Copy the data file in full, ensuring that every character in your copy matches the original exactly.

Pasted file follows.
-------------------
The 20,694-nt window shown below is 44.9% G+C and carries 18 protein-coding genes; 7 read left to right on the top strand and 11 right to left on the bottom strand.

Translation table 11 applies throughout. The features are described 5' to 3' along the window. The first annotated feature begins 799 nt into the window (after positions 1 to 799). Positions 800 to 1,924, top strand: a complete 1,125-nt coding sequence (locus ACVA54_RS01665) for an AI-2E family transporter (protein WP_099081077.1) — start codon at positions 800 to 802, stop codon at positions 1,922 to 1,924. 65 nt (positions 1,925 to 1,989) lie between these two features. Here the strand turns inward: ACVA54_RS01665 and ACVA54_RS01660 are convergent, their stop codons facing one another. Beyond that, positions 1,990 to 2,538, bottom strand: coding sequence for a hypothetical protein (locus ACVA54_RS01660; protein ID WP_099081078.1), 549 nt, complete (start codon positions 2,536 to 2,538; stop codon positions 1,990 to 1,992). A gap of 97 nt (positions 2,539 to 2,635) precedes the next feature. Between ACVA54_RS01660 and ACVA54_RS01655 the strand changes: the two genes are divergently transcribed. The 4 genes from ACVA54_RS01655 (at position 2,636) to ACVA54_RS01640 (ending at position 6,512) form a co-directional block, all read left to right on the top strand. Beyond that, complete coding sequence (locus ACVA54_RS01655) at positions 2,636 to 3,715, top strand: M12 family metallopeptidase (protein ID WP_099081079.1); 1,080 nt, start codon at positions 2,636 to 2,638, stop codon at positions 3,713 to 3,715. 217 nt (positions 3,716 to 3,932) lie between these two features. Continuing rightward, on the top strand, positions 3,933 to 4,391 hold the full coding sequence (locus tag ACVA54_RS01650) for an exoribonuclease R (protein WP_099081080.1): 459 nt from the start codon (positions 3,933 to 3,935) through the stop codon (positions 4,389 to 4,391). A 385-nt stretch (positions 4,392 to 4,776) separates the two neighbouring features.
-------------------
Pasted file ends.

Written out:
The 20,694-nt window shown below is 44.9% G+C and carries 18 protein-coding genes; 7 read left to right on the top strand and 11 right to left on the bottom strand.

Translation table 11 applies throughout. The features are described 5' to 3' along the window. The first annotated feature begins 799 nt into the window (after positions 1 to 799). Positions 800 to 1,924, top strand: a complete 1,125-nt coding sequence (locus ACVA54_RS01665) for an AI-2E family transporter (protein WP_099081077.1) — start codon at positions 800 to 802, stop codon at positions 1,922 to 1,924. 65 nt (positions 1,925 to 1,989) lie between these two features. Here the strand turns inward: ACVA54_RS01665 and ACVA54_RS01660 are convergent, their stop codons facing one another. Beyond that, positions 1,990 to 2,538, bottom strand: coding sequence for a hypothetical protein (locus ACVA54_RS01660; protein ID WP_099081078.1), 549 nt, complete (start codon positions 2,536 to 2,538; stop codon positions 1,990 to 1,992). A gap of 97 nt (positions 2,539 to 2,635) precedes the next feature. Between ACVA54_RS01660 and ACVA54_RS01655 the strand changes: the two genes are divergently transcribed. The 4 genes from ACVA54_RS01655 (at position 2,636) to ACVA54_RS01640 (ending at position 6,512) form a co-directional block, all read left to right on the top strand. Beyond that, complete coding sequence (locus ACVA54_RS01655) at positions 2,636 to 3,715, top strand: M12 family metallopeptidase (protein ID WP_099081079.1); 1,080 nt, start codon at positions 2,636 to 2,638, stop codon at positions 3,713 to 3,715. 217 nt (positions 3,716 to 3,932) lie between these two features. Continuing rightward, on the top strand, positions 3,933 to 4,391 hold the full coding sequence (locus tag ACVA54_RS01650) for an exoribonuclease R (protein WP_099081080.1): 459 nt from the start codon (positions 3,933 to 3,935) through the stop codon (positions 4,389 to 4,391). A 385-nt stretch (positions 4,392 to 4,776) separates the two neighbouring features.